I believe zero-based budgeting has a lot of advantages, including efficient allocation of resources, as it is based on needs and benefits, rather than history and drives managers to find cost effective ways to improve operations. It also detects inflated budgets and increases staff motivation by providing greater initiative and responsibility in decision-making. Also, it increases communication and coordination within the organisation; identifies and eliminates wasteful and obsolete operations; identifies opportunities for outsourcing; forces cost centers to identify their mission and their relationship to overall goals and facilitates more effective delegation of authority.

But there are some challenges with the adoption of zero-based budgeting. It is very time consuming and it is doubtful whether it is possible for the Federal Government to do a proper zero-based budgeting just with few months to the end of the year. Also, zero-based budgeting requires specific training, especially, as it is different from the traditional or incremental budgeting that has been used over the years in Nigeria.

Additionally, the amount of information required to back up zero-based budgeting is huge and can overwhelm public servants that are not used to this kind of budgeting. And it is difficult and problematic for departments with intangible outputs like education, health and value re-orientaion to justify every line item.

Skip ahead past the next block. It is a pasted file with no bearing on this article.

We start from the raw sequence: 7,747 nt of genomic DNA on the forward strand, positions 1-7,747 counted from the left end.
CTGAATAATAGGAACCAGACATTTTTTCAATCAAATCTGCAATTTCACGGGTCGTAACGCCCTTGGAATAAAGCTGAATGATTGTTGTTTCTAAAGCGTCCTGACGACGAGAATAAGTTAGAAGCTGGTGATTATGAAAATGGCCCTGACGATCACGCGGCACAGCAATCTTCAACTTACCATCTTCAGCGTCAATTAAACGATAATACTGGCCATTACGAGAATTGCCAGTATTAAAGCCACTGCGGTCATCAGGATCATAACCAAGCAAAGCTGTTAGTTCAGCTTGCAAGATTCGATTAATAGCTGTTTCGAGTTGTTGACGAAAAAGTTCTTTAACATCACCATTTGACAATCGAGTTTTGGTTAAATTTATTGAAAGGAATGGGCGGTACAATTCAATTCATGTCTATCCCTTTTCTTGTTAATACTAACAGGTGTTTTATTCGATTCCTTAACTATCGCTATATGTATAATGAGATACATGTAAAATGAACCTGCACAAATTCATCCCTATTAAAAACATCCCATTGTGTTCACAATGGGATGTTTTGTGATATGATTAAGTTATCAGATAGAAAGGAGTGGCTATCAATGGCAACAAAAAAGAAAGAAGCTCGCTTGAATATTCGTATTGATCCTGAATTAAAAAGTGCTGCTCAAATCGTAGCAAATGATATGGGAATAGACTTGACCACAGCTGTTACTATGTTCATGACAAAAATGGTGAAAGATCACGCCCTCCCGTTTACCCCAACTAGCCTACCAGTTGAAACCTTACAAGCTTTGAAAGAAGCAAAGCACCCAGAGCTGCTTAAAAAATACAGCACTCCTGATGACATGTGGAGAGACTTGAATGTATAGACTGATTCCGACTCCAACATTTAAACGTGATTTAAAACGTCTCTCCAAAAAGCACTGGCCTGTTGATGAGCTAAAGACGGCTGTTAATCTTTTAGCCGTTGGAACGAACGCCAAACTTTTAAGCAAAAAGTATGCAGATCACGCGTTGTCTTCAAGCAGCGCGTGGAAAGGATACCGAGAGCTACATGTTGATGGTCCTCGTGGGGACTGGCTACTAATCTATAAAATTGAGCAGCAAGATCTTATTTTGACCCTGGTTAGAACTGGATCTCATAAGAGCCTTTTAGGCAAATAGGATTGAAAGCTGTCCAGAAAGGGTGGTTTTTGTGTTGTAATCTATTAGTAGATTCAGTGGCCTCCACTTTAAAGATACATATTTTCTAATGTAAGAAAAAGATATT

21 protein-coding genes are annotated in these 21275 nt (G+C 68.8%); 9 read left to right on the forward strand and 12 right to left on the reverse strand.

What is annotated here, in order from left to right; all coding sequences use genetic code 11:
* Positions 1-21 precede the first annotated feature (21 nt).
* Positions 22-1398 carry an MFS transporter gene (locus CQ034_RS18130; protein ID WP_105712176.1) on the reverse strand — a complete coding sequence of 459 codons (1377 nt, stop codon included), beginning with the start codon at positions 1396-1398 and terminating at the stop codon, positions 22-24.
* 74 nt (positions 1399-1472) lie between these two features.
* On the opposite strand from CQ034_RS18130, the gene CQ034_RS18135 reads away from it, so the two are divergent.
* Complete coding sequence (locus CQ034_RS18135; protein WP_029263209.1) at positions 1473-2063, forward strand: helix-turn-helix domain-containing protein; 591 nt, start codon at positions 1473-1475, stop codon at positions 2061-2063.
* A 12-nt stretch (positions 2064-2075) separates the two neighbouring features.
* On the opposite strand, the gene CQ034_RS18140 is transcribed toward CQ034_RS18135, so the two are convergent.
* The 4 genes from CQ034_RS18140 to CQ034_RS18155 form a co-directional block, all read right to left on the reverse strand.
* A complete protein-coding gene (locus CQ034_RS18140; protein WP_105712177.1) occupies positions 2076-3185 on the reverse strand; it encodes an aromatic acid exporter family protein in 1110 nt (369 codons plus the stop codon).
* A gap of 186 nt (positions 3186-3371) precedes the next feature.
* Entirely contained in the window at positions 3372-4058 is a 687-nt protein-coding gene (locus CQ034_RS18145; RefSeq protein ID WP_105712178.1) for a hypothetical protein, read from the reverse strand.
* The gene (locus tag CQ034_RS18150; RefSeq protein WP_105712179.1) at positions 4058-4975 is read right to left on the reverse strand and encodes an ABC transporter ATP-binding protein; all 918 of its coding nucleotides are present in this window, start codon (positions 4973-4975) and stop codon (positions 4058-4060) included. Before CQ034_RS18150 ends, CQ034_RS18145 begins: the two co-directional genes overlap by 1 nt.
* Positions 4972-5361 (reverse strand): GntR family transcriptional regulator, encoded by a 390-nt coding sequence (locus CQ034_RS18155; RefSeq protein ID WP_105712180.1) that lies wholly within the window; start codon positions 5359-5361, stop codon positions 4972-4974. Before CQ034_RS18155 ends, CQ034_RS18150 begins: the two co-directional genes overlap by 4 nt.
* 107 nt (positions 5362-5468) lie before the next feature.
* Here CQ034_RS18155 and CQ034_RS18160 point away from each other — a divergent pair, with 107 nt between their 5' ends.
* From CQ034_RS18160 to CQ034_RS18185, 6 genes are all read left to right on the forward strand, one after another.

Despite the challenges, the adoption of zero-based budgeting is a commendable move by the Federal Government. Indeed, it is another success story of advocacy by civil society. The national budget in Nigeria is a copy and paste job, because of the type of budgeting that is done in the country. We practice a line budgeting. This kind of budgeting does not require justification from the scratch as in zero based budgeting, or linkage to performance as in performance budgeting. The end result is that the line budgets are increased slightly or decreased depending on the priorities.

There is the need for strengthening of government accounting and financial reporting. This involves the procedure for recording, communicating, summarising, analysing and interpreting financial statement of government. The system should have integrity. Government should strengthen the office of the Auditor General and auditing process carried out by qualified auditors on the records and financial statements of MDAs.